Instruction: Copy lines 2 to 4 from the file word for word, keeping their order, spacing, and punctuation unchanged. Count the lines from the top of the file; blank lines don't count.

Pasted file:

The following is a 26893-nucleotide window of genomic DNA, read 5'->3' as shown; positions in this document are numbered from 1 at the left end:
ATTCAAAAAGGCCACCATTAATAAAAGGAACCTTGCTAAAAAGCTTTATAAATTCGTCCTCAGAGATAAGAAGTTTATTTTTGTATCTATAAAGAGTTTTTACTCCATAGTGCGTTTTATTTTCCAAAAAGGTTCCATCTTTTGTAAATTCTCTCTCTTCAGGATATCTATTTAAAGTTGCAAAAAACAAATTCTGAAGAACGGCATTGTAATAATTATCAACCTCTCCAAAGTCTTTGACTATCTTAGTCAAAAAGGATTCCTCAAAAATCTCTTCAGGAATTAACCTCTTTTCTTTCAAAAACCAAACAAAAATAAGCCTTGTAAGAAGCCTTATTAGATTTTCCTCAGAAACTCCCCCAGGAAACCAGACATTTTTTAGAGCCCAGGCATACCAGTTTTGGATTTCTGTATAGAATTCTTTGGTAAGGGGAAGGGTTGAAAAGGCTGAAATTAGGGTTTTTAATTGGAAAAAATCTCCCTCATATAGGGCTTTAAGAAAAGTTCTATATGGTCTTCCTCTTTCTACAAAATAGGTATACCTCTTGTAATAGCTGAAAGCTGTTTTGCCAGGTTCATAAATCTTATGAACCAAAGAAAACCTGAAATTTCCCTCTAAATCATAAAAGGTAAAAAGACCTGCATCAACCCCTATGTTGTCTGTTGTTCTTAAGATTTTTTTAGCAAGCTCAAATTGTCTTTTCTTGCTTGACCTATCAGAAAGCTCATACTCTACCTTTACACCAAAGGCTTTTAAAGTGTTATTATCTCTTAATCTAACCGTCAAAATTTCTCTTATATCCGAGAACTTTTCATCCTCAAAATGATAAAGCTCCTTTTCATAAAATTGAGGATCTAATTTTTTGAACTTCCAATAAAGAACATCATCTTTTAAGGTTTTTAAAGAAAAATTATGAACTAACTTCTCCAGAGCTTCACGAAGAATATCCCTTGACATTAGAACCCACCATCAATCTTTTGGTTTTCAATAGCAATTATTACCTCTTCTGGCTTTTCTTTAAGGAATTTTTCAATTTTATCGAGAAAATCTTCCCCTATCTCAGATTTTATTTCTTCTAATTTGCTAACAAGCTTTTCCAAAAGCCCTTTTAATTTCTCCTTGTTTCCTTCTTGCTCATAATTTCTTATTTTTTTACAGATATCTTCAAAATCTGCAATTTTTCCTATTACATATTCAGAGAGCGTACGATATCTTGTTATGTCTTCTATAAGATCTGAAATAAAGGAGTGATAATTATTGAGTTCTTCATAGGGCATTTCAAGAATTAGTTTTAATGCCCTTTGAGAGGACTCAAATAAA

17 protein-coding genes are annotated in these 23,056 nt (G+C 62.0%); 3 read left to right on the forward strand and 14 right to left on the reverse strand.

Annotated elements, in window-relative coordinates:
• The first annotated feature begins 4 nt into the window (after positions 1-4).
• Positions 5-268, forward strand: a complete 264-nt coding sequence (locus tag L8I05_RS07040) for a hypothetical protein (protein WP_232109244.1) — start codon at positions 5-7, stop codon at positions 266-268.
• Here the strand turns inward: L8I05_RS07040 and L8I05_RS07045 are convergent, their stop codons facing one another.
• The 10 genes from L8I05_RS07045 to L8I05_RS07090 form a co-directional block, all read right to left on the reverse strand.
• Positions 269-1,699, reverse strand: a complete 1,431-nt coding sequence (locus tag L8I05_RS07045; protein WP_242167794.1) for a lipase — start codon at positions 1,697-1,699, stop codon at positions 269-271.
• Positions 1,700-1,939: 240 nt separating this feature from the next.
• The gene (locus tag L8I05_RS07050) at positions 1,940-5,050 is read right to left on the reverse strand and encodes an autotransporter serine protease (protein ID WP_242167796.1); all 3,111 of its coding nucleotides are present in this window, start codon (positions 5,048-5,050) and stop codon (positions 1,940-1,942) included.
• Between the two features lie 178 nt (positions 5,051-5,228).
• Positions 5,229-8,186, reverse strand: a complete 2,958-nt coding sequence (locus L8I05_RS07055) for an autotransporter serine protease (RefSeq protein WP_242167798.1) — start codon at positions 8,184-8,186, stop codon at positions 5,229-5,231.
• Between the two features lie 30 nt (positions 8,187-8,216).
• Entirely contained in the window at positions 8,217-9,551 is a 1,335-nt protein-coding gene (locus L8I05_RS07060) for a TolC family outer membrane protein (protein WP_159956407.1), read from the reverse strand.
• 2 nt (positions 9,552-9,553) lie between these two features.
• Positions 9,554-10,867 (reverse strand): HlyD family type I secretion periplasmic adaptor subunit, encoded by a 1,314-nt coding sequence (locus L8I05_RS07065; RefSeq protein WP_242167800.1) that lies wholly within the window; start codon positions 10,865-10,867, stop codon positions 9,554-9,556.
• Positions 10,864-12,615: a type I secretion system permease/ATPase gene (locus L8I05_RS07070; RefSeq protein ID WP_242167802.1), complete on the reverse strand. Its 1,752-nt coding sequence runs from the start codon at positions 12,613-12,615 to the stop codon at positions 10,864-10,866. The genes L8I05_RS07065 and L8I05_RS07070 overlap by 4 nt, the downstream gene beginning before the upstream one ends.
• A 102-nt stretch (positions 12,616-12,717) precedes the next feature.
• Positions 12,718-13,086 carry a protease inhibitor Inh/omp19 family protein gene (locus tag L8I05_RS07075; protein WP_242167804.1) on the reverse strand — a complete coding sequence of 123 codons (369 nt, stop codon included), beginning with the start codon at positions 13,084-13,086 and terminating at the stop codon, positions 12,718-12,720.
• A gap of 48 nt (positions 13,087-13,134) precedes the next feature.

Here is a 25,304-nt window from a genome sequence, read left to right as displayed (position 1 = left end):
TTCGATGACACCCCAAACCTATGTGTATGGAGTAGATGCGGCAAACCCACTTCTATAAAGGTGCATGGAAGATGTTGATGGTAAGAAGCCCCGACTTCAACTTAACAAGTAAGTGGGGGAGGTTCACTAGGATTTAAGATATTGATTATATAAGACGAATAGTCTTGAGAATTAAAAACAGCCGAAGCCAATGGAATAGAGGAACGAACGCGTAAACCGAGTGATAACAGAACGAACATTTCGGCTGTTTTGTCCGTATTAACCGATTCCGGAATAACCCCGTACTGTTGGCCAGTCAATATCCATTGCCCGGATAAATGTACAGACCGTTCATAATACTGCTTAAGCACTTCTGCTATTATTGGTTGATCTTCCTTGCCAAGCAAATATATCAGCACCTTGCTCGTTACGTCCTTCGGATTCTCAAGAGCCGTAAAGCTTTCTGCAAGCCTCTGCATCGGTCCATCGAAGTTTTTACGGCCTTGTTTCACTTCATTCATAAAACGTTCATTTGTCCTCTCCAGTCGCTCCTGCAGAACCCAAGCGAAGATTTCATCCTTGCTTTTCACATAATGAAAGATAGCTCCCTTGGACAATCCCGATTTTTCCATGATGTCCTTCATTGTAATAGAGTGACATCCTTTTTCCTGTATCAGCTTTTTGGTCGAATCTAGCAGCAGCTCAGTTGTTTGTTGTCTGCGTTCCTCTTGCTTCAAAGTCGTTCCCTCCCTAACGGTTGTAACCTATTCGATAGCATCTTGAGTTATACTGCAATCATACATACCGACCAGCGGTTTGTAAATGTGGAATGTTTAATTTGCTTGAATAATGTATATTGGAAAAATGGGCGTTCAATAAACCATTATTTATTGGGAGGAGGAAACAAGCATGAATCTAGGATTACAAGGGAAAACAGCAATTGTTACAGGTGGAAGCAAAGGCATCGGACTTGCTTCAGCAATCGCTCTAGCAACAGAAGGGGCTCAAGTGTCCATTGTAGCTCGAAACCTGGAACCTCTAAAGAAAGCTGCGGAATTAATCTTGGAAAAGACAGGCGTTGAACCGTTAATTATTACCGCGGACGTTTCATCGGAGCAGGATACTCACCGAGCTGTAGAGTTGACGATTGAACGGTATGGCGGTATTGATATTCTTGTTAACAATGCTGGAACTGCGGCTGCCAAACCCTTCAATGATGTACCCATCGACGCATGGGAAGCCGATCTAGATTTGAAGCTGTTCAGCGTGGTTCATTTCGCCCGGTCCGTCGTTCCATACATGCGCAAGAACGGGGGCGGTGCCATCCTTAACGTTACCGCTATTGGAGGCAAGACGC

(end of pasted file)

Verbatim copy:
ATTCAAAAAGGCCACCATTAATAAAAGGAACCTTGCTAAAAAGCTTTATAAATTCGTCCTCAGAGATAAGAAGTTTATTTTTGTATCTATAAAGAGTTTTTACTCCATAGTGCGTTTTATTTTCCAAAAAGGTTCCATCTTTTGTAAATTCTCTCTCTTCAGGATATCTATTTAAAGTTGCAAAAAACAAATTCTGAAGAACGGCATTGTAATAATTATCAACCTCTCCAAAGTCTTTGACTATCTTAGTCAAAAAGGATTCCTCAAAAATCTCTTCAGGAATTAACCTCTTTTCTTTCAAAAACCAAACAAAAATAAGCCTTGTAAGAAGCCTTATTAGATTTTCCTCAGAAACTCCCCCAGGAAACCAGACATTTTTTAGAGCCCAGGCATACCAGTTTTGGATTTCTGTATAGAATTCTTTGGTAAGGGGAAGGGTTGAAAAGGCTGAAATTAGGGTTTTTAATTGGAAAAAATCTCCCTCATATAGGGCTTTAAGAAAAGTTCTATATGGTCTTCCTCTTTCTACAAAATAGGTATACCTCTTGTAATAGCTGAAAGCTGTTTTGCCAGGTTCATAAATCTTATGAACCAAAGAAAACCTGAAATTTCCCTCTAAATCATAAAAGGTAAAAAGACCTGCATCAACCCCTATGTTGTCTGTTGTTCTTAAGATTTTTTTAGCAAGCTCAAATTGTCTTTTCTTGCTTGACCTATCAGAAAGCTCATACTCTACCTTTACACCAAAGGCTTTTAAAGTGTTATTATCTCTTAATCTAACCGTCAAAATTTCTCTTATATCCGAGAACTTTTCATCCTCAAAATGATAAAGCTCCTTTTCATAAAATTGAGGATCTAATTTTTTGAACTTCCAATAAAGAACATCATCTTTTAAGGTTTTTAAAGAAAAATTATGAACTAACTTCTCCAGAGCTTCACGAAGAATATCCCTTGACATTAGAACCCACCATCAATCTTTTGGTTTTCAATAGCAATTATTACCTCTTCTGGCTTTTCTTTAAGGAATTTTTCAATTTTATCGAGAAAATCTTCCCCTATCTCAGATTTTATTTCTTCTAATTTGCTAACAAGCTTTTCCAAAAGCCCTTTTAATTTCTCCTTGTTTCCTTCTTGCTCATAATTTCTTATTTTTTTACAGATATCTTCAAAATCTGCAATTTTTCCTATTACATATTCAGAGAGCGTACGATATCTTGTTATGTCTTCTATAAGATCTGAAATAAAGGAGTGATAATTATTGAGTTCTTCATAGGGCATTTCAAGAATTAGTTTTAATGCCCTTTGAGAGGACTCAAATAAA

17 protein-coding genes are annotated in these 23,056 nt (G+C 62.0%); 3 read left to right on the forward strand and 14 right to left on the reverse strand.

Annotated elements, in window-relative coordinates: